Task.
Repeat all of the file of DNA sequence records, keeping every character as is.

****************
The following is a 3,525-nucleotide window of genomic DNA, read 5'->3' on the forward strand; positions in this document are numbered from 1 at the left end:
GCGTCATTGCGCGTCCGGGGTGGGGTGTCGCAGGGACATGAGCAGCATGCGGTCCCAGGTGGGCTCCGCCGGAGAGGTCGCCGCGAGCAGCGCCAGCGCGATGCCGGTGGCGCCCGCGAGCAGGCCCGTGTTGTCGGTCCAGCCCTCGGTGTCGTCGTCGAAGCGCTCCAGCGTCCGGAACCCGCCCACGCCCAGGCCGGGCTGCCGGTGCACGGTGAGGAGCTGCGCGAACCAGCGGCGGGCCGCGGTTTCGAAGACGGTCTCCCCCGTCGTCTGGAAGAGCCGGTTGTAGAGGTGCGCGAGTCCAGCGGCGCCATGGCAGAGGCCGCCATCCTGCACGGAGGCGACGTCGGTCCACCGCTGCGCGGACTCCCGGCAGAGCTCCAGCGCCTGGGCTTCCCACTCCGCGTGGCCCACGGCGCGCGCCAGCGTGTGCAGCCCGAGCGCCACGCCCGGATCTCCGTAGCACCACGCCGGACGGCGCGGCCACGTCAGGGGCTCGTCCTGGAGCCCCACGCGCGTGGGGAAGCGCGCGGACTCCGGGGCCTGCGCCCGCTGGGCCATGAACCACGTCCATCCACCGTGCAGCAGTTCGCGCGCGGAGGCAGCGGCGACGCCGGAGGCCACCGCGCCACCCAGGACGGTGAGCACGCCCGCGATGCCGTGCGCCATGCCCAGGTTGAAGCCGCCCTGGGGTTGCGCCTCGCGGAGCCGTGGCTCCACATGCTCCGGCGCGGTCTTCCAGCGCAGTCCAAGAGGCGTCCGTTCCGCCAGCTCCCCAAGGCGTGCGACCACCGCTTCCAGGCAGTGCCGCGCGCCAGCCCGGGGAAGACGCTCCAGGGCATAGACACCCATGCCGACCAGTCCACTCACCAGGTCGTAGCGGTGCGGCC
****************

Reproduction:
The following is a 3,525-nucleotide window of genomic DNA, read 5'->3' on the forward strand; positions in this document are numbered from 1 at the left end:
GCGTCATTGCGCGTCCGGGGTGGGGTGTCGCAGGGACATGAGCAGCATGCGGTCCCAGGTGGGCTCCGCCGGAGAGGTCGCCGCGAGCAGCGCCAGCGCGATGCCGGTGGCGCCCGCGAGCAGGCCCGTGTTGTCGGTCCAGCCCTCGGTGTCGTCGTCGAAGCGCTCCAGCGTCCGGAACCCGCCCACGCCCAGGCCGGGCTGCCGGTGCACGGTGAGGAGCTGCGCGAACCAGCGGCGGGCCGCGGTTTCGAAGACGGTCTCCCCCGTCGTCTGGAAGAGCCGGTTGTAGAGGTGCGCGAGTCCAGCGGCGCCATGGCAGAGGCCGCCATCCTGCACGGAGGCGACGTCGGTCCACCGCTGCGCGGACTCCCGGCAGAGCTCCAGCGCCTGGGCTTCCCACTCCGCGTGGCCCACGGCGCGCGCCAGCGTGTGCAGCCCGAGCGCCACGCCCGGATCTCCGTAGCACCACGCCGGACGGCGCGGCCACGTCAGGGGCTCGTCCTGGAGCCCCACGCGCGTGGGGAAGCGCGCGGACTCCGGGGCCTGCGCCCGCTGGGCCATGAACCACGTCCATCCACCGTGCAGCAGTTCGCGCGCGGAGGCAGCGGCGACGCCGGAGGCCACCGCGCCACCCAGGACGGTGAGCACGCCCGCGATGCCGTGCGCCATGCCCAGGTTGAAGCCGCCCTGGGGTTGCGCCTCGCGGAGCCGTGGCTCCACATGCTCCGGCGCGGTCTTCCAGCGCAGTCCAAGAGGCGTCCGTTCCGCCAGCTCCCCAAGGCGTGCGACCACCGCTTCCAGGCAGTGCCGCGCGCCAGCCCGGGGAAGACGCTCCAGGGCATAGACACCCATGCCGACCAGTCCACTCACCAGGTCGTAGCGGTGCGGCC